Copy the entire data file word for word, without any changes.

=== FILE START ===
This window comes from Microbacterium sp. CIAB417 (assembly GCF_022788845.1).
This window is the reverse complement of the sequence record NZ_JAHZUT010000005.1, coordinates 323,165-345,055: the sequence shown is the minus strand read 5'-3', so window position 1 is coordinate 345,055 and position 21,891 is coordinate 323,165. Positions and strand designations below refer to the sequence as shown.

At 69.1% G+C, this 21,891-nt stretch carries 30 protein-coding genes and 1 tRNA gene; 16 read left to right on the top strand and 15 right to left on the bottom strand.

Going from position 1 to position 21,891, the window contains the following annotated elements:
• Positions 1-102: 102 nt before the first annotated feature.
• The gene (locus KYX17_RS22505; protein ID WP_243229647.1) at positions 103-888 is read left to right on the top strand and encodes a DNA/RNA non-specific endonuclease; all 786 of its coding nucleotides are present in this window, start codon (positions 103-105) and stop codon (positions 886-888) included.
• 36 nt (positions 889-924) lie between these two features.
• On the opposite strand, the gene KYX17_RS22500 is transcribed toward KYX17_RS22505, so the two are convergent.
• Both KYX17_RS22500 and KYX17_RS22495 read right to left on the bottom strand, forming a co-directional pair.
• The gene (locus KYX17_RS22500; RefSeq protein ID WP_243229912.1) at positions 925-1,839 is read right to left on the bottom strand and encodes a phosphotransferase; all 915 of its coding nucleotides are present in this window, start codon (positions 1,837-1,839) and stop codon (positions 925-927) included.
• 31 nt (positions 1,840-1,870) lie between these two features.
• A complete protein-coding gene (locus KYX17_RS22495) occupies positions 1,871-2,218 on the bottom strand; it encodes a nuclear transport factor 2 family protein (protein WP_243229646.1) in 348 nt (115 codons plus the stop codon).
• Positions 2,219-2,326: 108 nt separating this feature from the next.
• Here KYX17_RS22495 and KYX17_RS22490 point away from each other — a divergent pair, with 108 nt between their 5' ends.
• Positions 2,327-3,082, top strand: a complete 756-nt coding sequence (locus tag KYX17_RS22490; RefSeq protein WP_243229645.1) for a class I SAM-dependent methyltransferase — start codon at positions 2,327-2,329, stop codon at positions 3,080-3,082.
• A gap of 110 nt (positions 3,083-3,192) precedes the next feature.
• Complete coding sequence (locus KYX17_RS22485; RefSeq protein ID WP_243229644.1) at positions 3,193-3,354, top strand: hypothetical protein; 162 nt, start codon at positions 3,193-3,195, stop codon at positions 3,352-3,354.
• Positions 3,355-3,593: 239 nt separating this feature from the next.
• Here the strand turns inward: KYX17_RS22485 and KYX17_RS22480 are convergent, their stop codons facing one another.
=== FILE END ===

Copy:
This window comes from Microbacterium sp. CIAB417 (assembly GCF_022788845.1).
This window is the reverse complement of the sequence record NZ_JAHZUT010000005.1, coordinates 323,165-345,055: the sequence shown is the minus strand read 5'-3', so window position 1 is coordinate 345,055 and position 21,891 is coordinate 323,165. Positions and strand designations below refer to the sequence as shown.

At 69.1% G+C, this 21,891-nt stretch carries 30 protein-coding genes and 1 tRNA gene; 16 read left to right on the top strand and 15 right to left on the bottom strand.

Going from position 1 to position 21,891, the window contains the following annotated elements:
• Positions 1-102: 102 nt before the first annotated feature.
• The gene (locus KYX17_RS22505; protein ID WP_243229647.1) at positions 103-888 is read left to right on the top strand and encodes a DNA/RNA non-specific endonuclease; all 786 of its coding nucleotides are present in this window, start codon (positions 103-105) and stop codon (positions 886-888) included.
• 36 nt (positions 889-924) lie between these two features.
• On the opposite strand, the gene KYX17_RS22500 is transcribed toward KYX17_RS22505, so the two are convergent.
• Both KYX17_RS22500 and KYX17_RS22495 read right to left on the bottom strand, forming a co-directional pair.
• The gene (locus KYX17_RS22500; RefSeq protein ID WP_243229912.1) at positions 925-1,839 is read right to left on the bottom strand and encodes a phosphotransferase; all 915 of its coding nucleotides are present in this window, start codon (positions 1,837-1,839) and stop codon (positions 925-927) included.
• 31 nt (positions 1,840-1,870) lie between these two features.
• A complete protein-coding gene (locus KYX17_RS22495) occupies positions 1,871-2,218 on the bottom strand; it encodes a nuclear transport factor 2 family protein (protein WP_243229646.1) in 348 nt (115 codons plus the stop codon).
• Positions 2,219-2,326: 108 nt separating this feature from the next.
• Here KYX17_RS22495 and KYX17_RS22490 point away from each other — a divergent pair, with 108 nt between their 5' ends.
• Positions 2,327-3,082, top strand: a complete 756-nt coding sequence (locus tag KYX17_RS22490; RefSeq protein WP_243229645.1) for a class I SAM-dependent methyltransferase — start codon at positions 2,327-2,329, stop codon at positions 3,080-3,082.
• A gap of 110 nt (positions 3,083-3,192) precedes the next feature.
• Complete coding sequence (locus KYX17_RS22485; RefSeq protein ID WP_243229644.1) at positions 3,193-3,354, top strand: hypothetical protein; 162 nt, start codon at positions 3,193-3,195, stop codon at positions 3,352-3,354.
• Positions 3,355-3,593: 239 nt separating this feature from the next.
• Here the strand turns inward: KYX17_RS22485 and KYX17_RS22480 are convergent, their stop codons facing one another.